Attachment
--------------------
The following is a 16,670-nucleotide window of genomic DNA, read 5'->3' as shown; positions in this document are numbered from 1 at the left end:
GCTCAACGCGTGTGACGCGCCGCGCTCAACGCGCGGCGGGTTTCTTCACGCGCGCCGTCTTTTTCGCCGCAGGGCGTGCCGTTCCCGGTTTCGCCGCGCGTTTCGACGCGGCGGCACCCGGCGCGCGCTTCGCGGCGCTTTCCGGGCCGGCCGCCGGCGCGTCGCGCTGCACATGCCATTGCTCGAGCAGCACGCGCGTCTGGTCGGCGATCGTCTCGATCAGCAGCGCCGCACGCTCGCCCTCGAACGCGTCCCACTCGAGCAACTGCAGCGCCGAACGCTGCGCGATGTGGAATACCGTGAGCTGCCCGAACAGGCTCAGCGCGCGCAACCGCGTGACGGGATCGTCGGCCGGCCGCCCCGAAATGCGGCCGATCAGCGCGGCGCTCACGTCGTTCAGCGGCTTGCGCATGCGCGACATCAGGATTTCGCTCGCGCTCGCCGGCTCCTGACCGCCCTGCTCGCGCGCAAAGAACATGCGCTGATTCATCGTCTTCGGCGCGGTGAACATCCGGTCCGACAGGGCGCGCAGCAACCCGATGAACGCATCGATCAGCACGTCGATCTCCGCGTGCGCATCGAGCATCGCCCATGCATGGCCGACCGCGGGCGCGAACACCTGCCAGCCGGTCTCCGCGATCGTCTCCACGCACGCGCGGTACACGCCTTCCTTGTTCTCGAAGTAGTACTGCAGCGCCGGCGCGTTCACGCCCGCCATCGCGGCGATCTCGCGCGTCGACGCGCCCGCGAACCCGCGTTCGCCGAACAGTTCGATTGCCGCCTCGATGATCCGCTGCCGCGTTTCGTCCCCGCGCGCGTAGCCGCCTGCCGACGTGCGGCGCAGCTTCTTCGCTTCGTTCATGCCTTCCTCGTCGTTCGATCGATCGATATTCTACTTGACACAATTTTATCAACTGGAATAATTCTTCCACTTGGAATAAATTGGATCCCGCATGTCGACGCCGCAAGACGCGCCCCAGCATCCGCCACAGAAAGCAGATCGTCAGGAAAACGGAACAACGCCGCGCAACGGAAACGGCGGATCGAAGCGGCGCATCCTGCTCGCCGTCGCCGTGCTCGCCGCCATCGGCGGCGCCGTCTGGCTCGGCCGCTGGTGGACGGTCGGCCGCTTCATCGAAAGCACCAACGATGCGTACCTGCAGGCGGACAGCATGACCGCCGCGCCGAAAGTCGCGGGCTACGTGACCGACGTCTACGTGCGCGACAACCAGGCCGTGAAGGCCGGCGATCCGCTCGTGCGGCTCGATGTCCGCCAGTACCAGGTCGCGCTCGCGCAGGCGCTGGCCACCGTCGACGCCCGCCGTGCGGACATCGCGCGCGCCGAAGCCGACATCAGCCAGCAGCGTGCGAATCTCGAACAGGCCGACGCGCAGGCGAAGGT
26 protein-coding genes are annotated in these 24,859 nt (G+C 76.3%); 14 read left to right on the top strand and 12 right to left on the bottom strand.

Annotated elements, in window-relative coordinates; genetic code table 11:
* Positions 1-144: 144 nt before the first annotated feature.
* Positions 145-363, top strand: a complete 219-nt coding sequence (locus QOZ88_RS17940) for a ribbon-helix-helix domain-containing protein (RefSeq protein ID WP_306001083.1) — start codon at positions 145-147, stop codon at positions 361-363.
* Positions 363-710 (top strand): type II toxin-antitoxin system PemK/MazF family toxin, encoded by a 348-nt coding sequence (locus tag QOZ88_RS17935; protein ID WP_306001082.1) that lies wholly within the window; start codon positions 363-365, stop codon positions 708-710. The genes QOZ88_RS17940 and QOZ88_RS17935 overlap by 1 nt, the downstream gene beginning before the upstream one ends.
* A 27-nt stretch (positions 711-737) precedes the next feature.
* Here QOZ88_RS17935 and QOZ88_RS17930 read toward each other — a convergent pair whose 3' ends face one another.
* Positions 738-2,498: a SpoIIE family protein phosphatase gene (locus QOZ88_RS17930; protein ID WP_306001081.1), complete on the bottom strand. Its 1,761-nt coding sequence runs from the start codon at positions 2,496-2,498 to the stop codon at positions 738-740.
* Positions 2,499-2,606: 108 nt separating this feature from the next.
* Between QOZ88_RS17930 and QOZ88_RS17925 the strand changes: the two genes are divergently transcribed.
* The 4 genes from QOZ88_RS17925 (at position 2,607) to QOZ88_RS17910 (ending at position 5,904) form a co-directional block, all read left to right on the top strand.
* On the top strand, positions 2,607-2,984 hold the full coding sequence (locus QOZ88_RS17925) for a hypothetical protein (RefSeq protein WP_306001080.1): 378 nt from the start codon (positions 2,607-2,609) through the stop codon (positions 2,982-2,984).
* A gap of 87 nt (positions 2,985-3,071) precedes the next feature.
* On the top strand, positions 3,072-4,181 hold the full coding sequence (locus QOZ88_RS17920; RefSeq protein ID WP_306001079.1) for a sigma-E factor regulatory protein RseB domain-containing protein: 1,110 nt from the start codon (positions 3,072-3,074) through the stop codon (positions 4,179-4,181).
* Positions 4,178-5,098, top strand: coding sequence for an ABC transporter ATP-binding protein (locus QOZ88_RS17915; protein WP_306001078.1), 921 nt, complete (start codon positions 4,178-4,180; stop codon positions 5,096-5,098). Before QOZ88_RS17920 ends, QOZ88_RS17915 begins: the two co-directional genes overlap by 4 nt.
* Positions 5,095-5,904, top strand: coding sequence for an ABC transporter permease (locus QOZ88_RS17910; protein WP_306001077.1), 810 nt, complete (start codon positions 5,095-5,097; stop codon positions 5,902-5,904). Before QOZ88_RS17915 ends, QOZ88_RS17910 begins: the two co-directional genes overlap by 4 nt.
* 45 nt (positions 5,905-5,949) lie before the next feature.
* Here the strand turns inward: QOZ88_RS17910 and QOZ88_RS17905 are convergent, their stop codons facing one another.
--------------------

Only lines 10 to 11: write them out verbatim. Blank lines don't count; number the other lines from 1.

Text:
* Positions 738-2,498: a SpoIIE family protein phosphatase gene (locus QOZ88_RS17930; protein ID WP_306001081.1), complete on the bottom strand. Its 1,761-nt coding sequence runs from the start codon at positions 2,496-2,498 to the stop codon at positions 738-740.
* Positions 2,499-2,606: 108 nt separating this feature from the next.